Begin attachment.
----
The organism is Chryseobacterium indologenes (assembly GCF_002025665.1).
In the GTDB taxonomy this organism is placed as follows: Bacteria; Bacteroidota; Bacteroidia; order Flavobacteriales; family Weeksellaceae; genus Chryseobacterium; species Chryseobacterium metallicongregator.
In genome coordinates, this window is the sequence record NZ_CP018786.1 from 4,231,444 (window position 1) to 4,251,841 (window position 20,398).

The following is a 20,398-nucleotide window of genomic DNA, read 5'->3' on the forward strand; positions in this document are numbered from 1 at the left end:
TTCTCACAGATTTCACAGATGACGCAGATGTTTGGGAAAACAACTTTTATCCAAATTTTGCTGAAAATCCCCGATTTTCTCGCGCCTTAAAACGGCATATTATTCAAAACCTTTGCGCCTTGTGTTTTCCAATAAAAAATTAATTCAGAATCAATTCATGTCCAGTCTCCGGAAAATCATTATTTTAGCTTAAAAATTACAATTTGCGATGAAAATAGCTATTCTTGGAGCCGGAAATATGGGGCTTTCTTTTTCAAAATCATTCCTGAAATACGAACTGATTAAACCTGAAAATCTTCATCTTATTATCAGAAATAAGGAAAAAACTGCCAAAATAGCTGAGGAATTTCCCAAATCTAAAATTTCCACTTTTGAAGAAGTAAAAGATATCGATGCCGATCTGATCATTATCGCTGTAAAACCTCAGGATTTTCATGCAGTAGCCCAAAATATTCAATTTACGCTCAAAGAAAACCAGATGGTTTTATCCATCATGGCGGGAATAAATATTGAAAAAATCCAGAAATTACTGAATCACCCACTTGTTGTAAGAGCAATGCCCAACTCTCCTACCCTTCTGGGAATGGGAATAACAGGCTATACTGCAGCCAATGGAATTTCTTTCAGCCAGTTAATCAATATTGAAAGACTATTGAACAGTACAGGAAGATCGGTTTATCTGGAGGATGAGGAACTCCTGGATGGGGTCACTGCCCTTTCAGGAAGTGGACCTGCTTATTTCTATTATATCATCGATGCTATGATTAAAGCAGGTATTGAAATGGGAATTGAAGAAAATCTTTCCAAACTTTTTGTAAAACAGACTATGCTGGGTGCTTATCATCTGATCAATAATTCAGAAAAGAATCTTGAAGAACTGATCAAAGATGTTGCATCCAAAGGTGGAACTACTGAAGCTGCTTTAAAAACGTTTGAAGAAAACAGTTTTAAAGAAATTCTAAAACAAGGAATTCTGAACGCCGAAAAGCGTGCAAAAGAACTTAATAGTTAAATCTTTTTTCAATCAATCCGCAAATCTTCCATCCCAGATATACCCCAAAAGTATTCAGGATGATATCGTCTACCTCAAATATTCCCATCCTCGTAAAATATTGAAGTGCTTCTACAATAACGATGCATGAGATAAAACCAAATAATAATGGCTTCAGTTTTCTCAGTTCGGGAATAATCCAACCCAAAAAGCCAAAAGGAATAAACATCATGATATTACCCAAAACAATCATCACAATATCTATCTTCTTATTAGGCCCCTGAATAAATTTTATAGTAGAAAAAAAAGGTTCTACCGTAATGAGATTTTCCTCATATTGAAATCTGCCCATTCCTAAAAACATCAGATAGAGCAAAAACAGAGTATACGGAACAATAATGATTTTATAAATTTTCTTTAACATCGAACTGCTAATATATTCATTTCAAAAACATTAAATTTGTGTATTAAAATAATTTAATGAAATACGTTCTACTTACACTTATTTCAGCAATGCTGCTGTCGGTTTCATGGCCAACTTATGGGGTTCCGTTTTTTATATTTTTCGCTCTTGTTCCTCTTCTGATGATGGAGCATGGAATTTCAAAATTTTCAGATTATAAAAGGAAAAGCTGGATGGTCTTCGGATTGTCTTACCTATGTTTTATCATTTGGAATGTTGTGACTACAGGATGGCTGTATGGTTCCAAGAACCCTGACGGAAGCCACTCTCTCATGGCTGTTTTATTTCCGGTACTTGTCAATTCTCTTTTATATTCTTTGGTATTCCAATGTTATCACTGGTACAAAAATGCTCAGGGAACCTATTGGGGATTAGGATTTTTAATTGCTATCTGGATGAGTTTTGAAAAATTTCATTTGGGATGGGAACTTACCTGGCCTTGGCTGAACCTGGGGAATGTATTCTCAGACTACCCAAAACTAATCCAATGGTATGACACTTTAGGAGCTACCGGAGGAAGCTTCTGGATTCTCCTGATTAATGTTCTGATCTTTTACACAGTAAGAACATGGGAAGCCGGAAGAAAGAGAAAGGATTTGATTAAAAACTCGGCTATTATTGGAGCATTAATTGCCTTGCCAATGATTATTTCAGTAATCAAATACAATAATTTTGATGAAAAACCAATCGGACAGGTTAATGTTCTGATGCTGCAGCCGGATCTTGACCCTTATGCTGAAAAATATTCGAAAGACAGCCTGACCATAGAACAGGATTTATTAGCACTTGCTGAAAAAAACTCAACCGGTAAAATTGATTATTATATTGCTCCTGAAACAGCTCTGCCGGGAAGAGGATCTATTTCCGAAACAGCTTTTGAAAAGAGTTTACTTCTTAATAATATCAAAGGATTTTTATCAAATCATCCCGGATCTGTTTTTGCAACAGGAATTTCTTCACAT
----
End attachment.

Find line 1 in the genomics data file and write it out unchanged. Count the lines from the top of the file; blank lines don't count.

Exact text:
The organism is Chryseobacterium indologenes (assembly GCF_002025665.1).